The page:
(The Attic, by William de Kooning)
In the 1920s, a Russian film director, Lev Kuleshov filmed a male matinee idol staring in turn at a bowl of soup, a young girl in a coffin and an elegant lady reclining on a couch. The actor got rave reviews from the audiences on his ability to effortlessly evoke hunger, grief and desire in the film. What they did not know was the fact that the director had used the same shot of the actor each time, just cut to each different object.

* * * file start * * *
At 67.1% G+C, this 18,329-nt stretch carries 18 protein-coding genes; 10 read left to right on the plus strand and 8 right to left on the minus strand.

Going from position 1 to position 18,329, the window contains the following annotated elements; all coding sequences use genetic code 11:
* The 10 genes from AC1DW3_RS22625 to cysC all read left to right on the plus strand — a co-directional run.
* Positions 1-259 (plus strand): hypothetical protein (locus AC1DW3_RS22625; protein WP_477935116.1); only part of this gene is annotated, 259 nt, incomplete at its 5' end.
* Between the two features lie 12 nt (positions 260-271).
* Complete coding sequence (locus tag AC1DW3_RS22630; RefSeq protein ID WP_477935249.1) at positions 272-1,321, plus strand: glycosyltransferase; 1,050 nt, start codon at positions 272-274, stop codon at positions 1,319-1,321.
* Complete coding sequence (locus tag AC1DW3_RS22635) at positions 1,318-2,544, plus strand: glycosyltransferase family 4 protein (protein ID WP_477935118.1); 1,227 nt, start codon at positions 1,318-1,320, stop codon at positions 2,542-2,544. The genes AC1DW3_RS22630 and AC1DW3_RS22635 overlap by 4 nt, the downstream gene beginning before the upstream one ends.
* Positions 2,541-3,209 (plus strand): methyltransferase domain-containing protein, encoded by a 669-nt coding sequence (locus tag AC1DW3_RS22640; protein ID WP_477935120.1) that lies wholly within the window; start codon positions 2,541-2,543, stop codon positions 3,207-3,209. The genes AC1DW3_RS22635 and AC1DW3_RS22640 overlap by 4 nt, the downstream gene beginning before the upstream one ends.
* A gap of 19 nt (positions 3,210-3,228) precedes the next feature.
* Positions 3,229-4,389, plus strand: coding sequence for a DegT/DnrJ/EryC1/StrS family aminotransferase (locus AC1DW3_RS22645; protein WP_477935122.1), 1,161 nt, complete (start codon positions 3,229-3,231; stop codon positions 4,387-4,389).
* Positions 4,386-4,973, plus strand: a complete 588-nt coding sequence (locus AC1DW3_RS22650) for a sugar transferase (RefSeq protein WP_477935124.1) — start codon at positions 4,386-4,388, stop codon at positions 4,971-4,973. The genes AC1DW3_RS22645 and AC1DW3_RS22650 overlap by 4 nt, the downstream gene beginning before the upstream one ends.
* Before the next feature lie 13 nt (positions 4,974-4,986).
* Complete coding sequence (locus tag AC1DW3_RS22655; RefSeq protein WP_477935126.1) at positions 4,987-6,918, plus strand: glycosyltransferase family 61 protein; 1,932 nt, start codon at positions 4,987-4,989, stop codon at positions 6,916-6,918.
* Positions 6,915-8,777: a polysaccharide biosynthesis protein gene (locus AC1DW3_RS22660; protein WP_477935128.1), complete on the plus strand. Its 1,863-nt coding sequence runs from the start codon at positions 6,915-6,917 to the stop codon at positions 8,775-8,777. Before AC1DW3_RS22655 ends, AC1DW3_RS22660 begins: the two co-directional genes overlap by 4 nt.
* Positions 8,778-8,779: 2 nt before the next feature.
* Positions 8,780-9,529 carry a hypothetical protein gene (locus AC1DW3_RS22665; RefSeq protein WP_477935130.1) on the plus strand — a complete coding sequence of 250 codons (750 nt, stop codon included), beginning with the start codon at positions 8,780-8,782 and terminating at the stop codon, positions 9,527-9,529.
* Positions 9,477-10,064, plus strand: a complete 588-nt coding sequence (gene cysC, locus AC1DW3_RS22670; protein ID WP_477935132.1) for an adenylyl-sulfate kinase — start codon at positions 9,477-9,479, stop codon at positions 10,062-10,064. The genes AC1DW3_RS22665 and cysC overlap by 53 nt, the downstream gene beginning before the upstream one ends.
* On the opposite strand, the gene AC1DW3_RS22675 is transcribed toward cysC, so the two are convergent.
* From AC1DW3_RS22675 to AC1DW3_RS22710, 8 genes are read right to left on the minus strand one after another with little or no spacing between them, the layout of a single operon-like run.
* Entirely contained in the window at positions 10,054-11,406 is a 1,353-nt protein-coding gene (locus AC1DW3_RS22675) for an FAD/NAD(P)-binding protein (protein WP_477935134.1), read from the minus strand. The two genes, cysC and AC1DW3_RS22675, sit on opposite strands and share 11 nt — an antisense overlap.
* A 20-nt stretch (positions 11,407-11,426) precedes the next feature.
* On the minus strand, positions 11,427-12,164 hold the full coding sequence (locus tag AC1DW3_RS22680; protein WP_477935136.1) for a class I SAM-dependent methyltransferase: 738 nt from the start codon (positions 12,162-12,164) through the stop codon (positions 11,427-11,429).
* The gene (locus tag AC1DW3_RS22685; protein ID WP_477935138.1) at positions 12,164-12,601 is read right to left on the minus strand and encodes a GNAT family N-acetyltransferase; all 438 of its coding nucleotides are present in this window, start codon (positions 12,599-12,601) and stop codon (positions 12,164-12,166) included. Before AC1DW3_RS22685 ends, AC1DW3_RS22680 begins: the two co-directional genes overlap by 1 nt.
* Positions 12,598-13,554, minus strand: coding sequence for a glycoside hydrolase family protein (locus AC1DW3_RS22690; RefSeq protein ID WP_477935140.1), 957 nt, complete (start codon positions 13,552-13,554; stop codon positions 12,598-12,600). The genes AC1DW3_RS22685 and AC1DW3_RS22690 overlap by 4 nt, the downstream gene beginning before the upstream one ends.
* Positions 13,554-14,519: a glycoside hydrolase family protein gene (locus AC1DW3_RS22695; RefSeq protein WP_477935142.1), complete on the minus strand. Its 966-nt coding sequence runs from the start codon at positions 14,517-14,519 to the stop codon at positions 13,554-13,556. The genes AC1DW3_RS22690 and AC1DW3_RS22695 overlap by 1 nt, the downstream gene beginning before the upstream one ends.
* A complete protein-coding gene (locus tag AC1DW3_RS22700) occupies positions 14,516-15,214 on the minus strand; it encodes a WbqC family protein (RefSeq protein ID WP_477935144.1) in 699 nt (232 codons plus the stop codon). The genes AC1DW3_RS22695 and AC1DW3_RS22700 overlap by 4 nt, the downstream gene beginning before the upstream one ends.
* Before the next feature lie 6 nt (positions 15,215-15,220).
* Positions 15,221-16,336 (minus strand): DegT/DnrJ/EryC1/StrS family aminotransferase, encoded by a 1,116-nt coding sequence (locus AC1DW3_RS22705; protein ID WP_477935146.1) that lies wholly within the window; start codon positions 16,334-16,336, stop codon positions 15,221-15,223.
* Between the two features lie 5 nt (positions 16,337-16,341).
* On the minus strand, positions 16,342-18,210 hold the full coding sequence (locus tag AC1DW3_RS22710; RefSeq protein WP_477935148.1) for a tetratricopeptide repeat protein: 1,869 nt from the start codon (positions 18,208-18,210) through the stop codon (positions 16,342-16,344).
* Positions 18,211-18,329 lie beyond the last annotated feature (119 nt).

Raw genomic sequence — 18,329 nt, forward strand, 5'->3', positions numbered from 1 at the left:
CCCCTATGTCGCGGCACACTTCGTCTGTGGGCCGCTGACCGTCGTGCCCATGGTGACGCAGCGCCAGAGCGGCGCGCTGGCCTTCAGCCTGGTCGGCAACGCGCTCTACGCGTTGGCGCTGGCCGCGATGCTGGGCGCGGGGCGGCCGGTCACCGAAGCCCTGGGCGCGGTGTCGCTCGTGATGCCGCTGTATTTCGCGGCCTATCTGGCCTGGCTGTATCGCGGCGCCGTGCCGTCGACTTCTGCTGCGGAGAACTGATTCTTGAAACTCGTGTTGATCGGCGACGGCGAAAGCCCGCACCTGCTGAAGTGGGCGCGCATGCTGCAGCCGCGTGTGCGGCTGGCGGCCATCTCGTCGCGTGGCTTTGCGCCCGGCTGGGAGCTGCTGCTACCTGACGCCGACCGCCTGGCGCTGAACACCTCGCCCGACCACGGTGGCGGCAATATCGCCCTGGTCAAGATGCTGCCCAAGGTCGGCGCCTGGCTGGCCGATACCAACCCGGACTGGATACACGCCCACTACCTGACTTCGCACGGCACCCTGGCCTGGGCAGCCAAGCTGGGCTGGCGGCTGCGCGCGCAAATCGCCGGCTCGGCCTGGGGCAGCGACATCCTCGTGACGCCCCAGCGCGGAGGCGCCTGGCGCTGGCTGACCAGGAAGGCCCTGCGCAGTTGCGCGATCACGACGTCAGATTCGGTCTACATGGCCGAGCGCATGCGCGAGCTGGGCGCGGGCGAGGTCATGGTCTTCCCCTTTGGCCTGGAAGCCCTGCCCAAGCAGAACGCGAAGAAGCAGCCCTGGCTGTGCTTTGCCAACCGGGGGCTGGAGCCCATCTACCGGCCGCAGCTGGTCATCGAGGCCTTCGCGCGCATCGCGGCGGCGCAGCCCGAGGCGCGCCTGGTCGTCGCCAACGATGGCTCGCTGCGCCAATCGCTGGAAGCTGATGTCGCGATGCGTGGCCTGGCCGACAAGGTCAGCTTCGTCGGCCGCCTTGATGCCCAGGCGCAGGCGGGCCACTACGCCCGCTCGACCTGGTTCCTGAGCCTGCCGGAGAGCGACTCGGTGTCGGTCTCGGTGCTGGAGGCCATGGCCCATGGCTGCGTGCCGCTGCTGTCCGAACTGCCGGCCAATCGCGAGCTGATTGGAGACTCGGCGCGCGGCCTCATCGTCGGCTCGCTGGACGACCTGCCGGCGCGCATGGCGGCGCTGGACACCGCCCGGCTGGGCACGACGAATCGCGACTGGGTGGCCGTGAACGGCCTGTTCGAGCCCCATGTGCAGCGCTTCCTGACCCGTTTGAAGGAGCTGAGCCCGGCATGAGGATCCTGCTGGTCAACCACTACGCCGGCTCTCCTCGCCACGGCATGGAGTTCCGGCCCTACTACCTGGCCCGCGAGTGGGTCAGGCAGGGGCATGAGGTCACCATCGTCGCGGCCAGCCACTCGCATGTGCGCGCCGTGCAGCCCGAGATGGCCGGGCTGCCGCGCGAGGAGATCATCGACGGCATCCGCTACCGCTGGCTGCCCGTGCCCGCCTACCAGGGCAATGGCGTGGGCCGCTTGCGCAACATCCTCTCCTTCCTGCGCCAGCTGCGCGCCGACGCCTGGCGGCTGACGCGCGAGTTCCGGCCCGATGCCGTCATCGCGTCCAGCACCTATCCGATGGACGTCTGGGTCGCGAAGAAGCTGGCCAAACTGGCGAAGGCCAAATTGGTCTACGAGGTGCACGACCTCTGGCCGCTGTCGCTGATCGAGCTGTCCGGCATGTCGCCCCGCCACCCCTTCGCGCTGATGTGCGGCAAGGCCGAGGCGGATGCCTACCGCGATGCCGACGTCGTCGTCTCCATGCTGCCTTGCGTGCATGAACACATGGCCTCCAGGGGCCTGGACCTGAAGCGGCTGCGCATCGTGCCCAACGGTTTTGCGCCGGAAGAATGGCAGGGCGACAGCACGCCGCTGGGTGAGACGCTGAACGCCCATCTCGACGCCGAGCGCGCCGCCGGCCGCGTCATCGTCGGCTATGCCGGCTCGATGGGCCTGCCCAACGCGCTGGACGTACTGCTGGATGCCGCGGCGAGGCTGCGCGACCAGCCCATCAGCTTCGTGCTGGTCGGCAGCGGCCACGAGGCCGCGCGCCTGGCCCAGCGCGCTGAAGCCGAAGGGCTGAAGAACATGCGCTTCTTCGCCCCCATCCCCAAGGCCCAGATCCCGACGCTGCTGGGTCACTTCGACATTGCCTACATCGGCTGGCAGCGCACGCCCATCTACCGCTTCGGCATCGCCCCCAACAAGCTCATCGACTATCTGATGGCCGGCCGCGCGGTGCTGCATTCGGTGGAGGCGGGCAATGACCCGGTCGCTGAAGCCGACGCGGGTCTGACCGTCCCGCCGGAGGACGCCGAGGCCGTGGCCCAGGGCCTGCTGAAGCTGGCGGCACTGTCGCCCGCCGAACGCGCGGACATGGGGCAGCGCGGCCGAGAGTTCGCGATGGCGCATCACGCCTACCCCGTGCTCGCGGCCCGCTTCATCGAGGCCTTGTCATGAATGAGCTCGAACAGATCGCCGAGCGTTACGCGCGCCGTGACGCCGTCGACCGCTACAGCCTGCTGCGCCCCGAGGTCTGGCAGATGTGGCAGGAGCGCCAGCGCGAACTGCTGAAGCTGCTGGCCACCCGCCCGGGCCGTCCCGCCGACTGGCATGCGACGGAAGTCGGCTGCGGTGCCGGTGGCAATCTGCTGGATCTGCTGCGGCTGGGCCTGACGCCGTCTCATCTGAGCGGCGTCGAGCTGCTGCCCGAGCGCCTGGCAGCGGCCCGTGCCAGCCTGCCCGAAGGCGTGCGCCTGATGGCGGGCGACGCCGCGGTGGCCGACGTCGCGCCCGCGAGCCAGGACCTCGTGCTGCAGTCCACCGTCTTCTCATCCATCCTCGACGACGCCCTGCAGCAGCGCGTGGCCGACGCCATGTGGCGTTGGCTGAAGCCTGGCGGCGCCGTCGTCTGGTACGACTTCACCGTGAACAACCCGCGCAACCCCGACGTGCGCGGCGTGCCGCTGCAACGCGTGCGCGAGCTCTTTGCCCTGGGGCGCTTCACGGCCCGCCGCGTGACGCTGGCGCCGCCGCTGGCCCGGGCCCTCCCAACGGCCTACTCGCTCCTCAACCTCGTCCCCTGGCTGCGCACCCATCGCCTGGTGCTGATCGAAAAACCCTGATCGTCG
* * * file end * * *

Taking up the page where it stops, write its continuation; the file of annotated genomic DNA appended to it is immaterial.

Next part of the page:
Humans have an innate need to impose order on the world. If we are presented with disparate images, we will try to assemble them into a meaningful order. It we are given a bunch of jumbled unrelated words, we will try to arrange them into a sentence that might mean something.
In the mid-twentieth century, Wiiliam de Kooning emerged as one of the pioneers of Abstract Expressionism. His art is known to put brains in a tizzy, desperately trying to order and make sense of the shapes within. Faces? Animals? Semi-clad human forms? Women? Doors?
(The Excavation, by William de Kooning)
Maybe life is the same – unrelated images randomly juxtaposed, the human mind desperately struggling to make sense of them.
William de Kooning: http://www.theartstory.org/artist-de-kooning-willem.htm
Kuleshov effect: https://www.youtube.com/watch?v=_gGl3LJ7vHc